Koepka Rises To No. 1 In World Golf Rankings

Brooks Koepka’s four-shot win at the CJ Cup propelled him to No. 1 in the Official World Golf Ranking for the first time. It also created a different kind of first in OWGR history.

Koepka kept alive a musical chairs situation in the top spot the likes that has never been seen before. For the first time since the ranking’s inception in 1986, the current top four (Koepka, Dustin Johnson, Justin Rose and Justin Thomas) is comprised of players who all made it to No. 1 in the same year.

“It’s amazing to go World No. 1 on a win,” Koepka said after pulling away from the field in South Korea. “I think is something I’ve always wanted to do. I always wanted to earn my way to No. 1 in the world, and I felt like if I played and won, that would be exactly how I could draw it up. To do that this week has been special.”

It’s also just the second time that four different players ascended to No. 1 in the same year. The only other instance occurred in 1997 when Greg Norman, Tom Lehman, Tiger Woods, and Ernie Els all spent time in the top spot.

Overall, Koepka, 28, is the 23rd player to be No. 1 in the OWGR and the 11th in the past eight years.

Source: www.golfdigest.com

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How The ‘Mulligan’ Got Its Name

It is arguably one of the few sports terms believed to be named after a person, and with ramifications beyond the border of a course and into politics and daily life.

You don’t have to be a golfer to enjoy the benefits of a Mulligan – the term is now widely used to describe any “do-over,” or second chance after initial failure.

Of course, the rules of golf forbid the Mulligan, though it’s become part of the game. Some golfers apply their own “rules” that the Mulligan will be in “play” once per round, or just on the No. 1 tee.

So, where and when did the Mulligan begin in golf? Well, that depends.

The USGA, and supported by research by GriffGolf.com, found the Mulligan became rooted in the game’s lexicon sometime between the late 1920s and mid-1930s. During that period, Canadian-born amateur David Bernard Mulligan had established himself as a prominent member of clubs that included Winged Foot in Mamaroneck, N.Y.

In the late 1920s, Mulligan had a regular club foursome, which he often drove to the course in a 1920s vintage Briscoe, a touring car.

Once on the first tee, the story goes, his partners allowed him to hit a second ball after mishitting his drive. Mulligan complained that his hands were still numb after driving rough roads and a bumpy Queen Victoria Jubilee Bridge (now Victoria Bridge).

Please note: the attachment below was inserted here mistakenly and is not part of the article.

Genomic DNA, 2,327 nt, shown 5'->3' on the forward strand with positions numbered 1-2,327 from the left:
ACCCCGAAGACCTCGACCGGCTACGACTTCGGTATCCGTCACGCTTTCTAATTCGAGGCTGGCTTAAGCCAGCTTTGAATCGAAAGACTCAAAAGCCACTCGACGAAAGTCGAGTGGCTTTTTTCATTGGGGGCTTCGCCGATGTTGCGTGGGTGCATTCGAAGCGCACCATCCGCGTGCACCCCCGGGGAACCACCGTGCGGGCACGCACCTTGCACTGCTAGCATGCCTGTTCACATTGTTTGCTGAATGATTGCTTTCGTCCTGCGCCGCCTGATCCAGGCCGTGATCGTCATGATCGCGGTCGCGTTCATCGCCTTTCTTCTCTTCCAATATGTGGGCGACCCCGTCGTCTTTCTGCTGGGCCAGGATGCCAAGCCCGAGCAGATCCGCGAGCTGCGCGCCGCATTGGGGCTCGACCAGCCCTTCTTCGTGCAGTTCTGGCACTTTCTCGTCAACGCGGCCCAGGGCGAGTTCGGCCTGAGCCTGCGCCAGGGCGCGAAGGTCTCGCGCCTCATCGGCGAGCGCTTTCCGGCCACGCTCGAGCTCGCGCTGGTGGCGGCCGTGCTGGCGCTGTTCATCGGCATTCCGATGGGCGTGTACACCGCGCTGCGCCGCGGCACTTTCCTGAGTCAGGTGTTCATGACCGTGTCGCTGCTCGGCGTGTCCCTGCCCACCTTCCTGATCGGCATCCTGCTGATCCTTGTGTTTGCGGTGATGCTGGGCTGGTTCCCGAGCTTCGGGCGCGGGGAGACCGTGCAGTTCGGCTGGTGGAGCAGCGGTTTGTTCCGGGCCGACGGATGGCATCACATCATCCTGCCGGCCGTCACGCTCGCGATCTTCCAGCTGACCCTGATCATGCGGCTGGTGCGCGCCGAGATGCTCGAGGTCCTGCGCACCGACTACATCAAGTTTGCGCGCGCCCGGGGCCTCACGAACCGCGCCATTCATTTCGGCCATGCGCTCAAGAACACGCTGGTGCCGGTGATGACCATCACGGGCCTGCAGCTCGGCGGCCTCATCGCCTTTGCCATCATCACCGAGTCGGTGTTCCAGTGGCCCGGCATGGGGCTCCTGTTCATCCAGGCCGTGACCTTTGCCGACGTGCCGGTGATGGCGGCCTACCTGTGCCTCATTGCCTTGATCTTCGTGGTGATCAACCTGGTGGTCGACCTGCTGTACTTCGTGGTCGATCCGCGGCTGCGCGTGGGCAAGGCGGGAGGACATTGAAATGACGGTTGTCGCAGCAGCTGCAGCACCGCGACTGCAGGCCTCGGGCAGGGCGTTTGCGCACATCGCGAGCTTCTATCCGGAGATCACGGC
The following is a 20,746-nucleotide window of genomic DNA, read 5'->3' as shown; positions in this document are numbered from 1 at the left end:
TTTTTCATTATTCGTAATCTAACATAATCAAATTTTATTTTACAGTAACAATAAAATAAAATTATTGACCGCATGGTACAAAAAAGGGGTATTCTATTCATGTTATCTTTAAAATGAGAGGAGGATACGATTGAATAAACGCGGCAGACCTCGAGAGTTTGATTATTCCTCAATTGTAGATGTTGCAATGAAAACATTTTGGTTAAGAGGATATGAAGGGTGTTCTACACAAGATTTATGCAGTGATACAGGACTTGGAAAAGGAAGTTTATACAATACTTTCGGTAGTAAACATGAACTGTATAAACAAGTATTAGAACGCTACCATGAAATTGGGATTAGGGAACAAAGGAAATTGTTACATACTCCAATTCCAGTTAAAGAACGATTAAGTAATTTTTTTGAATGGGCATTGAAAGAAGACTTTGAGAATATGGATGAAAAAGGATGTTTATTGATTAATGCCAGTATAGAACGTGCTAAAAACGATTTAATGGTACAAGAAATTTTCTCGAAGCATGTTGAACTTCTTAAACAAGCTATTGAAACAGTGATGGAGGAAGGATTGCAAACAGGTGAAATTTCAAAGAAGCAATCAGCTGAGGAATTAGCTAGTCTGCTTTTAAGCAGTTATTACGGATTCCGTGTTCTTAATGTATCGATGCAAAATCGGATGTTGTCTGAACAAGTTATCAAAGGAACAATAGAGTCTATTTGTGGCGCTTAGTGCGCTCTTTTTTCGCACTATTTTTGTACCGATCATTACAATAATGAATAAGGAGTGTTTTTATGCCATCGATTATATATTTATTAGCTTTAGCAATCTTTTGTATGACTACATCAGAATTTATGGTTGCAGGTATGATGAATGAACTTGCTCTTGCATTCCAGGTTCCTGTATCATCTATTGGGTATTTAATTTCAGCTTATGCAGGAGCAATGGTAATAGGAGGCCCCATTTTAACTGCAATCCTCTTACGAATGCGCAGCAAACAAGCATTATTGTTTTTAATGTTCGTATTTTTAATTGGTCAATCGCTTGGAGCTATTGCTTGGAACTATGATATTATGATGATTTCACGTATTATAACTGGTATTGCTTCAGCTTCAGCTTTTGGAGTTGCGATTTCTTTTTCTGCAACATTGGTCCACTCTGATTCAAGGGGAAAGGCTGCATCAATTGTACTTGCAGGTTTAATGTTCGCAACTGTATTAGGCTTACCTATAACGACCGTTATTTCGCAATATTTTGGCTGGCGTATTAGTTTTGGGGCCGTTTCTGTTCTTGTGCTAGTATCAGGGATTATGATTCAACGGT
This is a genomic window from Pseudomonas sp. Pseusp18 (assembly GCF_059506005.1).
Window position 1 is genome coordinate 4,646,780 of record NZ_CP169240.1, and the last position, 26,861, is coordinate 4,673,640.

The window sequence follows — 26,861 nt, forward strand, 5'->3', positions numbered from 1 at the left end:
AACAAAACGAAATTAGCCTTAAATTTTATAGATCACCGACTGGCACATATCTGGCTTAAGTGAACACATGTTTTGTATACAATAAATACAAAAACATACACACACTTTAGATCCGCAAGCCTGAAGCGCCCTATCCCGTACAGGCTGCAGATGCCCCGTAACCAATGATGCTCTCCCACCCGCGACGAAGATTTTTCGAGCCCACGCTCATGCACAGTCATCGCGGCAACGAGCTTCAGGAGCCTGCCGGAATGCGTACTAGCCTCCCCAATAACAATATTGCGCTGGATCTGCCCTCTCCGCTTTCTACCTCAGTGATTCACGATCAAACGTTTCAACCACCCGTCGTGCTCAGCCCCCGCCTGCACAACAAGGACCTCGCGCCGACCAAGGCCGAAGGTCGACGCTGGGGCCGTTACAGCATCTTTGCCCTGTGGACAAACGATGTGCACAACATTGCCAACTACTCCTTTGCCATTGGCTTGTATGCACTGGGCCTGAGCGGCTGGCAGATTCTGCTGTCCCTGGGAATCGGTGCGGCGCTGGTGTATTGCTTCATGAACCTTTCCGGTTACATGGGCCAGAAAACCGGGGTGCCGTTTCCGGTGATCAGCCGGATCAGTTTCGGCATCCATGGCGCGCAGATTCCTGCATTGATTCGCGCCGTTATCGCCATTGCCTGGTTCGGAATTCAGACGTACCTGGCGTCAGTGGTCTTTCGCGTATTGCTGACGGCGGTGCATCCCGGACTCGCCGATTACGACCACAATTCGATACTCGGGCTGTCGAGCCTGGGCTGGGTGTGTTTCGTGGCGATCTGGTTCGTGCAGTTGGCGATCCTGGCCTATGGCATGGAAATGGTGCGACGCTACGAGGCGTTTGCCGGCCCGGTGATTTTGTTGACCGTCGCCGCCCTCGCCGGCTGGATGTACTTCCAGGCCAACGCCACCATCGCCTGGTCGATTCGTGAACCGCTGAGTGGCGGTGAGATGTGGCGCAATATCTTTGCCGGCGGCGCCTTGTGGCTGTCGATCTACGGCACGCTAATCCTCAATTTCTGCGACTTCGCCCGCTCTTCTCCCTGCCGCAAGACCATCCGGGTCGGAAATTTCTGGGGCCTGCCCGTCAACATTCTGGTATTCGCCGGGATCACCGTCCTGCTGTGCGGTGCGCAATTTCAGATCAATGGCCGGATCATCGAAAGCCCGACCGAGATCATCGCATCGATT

Mulligan joined Winged Foot Golf Club sometime between 1932 and 1933. A generation later, in July 1985, journalist Don Mackintosh interviewed Mulligan for a column, “Around the Sport Circuit.”

Said Mulligan: “I was so provoked with myself that, on impulse, I stooped over and put down another ball. The other three looked at me with considerable puzzlement, and one of them asked, ‘What are you doing?’ ‘I’m taking a correction shot,’ I replied.”

His playing partner asked what he called that.

“Thinking fast, I told him that I called it a ‘Mulligan.’ They laughed and let me play a second ball. After the match, which Mulligan and Spindler won by one point, there was considerable discussion in the clubhouse about that free shot.

“It all worked out amicably enough, but after that it became an unwritten rule in our foursome that you could take an extra shot on the first tee if you weren’t satisfied with your original. Naturally, this was always referred to as ‘taking a Mulligan.’ From that beginning, I guess the practice spread, and the name with it.”

Such a tale appears to be on solid footing, though USGA research hints there’s wiggle room for another “Mulligan.”

John A. “Buddy” Mulligan, a locker room attendant in the 1930s at Essex Fells CC, N.J., would finish cleaning the locker room and, if no other members appeared, play a round with assistant professional, Dave O’Connell and a club member, Des Sullivan (later golf editor of The Newark Evening News).

One day, Mulligan’s opening tee shot was bad and he beseeched O’Connell and Sullivan to allow another shot since they “had been practicing all morning,” and he had not. After the round, Mulligan proudly exclaimed to the members in his locker room for months how he received an extra shot.

The members loved it and soon began giving themselves “Mulligans” in honor of Buddy Mulligan. Sullivan began using the term in his golf pieces in The Newark Evening News. NBC’s “Today Show” ran the story in 2005.

Thus, a “Mulligan” found its niche along in our culture. Its popularity thrives because of who we are – lovers of a good story and a term that somehow fits. It thrives as we are reminded in a classic line from the 1962 John Ford Western film, “The Man Who Shot Liberty Valance.”

Source: www.pga.com

Jordan Spieth Commits to First Career PGA Tour Fall Event in the U.S.